THE LAST CALL OF MOURNING by Charles L. Grant

THE LAST CALL OF MOURNING

By
Email this review

KIRKUS REVIEW

If, by mistake, Amtrak drops you off at Oxrun Station, Connecticut, pedal out of town like crazy--which is what Cynthia Yarrow should have done in this third Oxrun horror gala. Cynthia has been away on a trip abroad, but now after a month in increasingly depressing Oxrun, she's determined to be independent of her wealthy family and open a book store. Curiously, her family--hard-line father, mother, and two brothers--doesn't seem to care much anymore, even when she tells them about that gray limousine which appears out of nowhere every now and then to run her down. But perhaps they haven't been well; all have taken a few days' treatment at a new clinic run by the unpleasant Dr. Kraylin, whom Cynthia's mother tries to foist on Cynthia during an oddly ghostly party at the Yarrow home. Then there's the crow with one wing who attacks Cynthia and Ed (a sturdy local sort who proposes)--the crow that won't die, even when battered with an iron club. And what about Mother, who, when cut, won't bleed? Or those two strange deaths (including the secretive family lawyer)? The mysterious fire in the bookstore? And don't forget the fog, wind, and generally unruly weather that rages whenever Cynthia (frequently) takes flight, amid flailing, brake-screeching, and toe-stubbing. With a double-barreled grisly close, this frantic, clammy nonsense--easily the best of Grant's Oxrun-ners--can scare you witless. . . which is the ideal state of mind for optimum enjoyment.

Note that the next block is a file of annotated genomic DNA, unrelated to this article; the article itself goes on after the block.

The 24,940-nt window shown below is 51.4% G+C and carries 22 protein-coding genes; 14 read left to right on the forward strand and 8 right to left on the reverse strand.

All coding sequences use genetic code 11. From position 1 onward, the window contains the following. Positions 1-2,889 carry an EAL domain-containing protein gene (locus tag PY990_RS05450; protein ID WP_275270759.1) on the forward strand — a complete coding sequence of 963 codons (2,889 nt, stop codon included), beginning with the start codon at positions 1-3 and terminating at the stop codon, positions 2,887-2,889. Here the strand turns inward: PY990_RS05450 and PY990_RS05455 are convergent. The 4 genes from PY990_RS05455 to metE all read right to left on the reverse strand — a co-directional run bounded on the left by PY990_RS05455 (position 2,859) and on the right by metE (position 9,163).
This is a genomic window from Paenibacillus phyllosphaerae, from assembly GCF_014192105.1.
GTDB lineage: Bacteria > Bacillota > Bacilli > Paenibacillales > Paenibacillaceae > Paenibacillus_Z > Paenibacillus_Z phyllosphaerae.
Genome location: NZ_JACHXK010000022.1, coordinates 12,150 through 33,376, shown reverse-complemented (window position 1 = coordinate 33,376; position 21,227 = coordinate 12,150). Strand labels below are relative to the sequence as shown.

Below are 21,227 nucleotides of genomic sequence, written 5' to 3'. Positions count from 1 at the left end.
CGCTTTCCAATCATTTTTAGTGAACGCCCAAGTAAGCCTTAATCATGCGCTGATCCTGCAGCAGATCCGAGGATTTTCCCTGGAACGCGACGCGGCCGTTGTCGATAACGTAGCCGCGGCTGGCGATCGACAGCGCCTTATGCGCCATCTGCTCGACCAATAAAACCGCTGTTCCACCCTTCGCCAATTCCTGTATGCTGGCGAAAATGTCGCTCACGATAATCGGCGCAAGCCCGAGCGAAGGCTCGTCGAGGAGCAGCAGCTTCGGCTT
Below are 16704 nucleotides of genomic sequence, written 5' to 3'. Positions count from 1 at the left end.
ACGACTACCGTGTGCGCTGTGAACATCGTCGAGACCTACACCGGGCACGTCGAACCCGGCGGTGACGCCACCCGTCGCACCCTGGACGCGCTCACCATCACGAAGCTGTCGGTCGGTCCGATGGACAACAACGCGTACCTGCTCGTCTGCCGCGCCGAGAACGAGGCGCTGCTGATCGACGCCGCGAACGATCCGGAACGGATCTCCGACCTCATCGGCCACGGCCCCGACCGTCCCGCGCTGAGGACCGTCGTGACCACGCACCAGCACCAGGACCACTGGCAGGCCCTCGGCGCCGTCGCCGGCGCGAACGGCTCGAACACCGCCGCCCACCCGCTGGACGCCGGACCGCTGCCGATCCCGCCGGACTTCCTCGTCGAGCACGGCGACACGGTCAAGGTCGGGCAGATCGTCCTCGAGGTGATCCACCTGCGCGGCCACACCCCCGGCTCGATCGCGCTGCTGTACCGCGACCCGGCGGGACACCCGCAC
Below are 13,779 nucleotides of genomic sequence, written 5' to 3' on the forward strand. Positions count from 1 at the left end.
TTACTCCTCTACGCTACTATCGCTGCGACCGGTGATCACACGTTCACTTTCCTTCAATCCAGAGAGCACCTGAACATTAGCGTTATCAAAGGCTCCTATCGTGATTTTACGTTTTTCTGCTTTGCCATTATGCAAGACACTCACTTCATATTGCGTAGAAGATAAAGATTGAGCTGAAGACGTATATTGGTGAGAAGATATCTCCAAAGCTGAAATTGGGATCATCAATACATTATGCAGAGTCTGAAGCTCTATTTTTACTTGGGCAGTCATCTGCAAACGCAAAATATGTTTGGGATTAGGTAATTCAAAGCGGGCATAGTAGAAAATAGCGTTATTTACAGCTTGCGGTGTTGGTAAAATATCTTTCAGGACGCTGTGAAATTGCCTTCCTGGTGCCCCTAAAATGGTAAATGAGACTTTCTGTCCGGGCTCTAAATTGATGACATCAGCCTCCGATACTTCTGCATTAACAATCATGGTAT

Pub Date: Aug. 24th, 1979
Publisher: Doubleday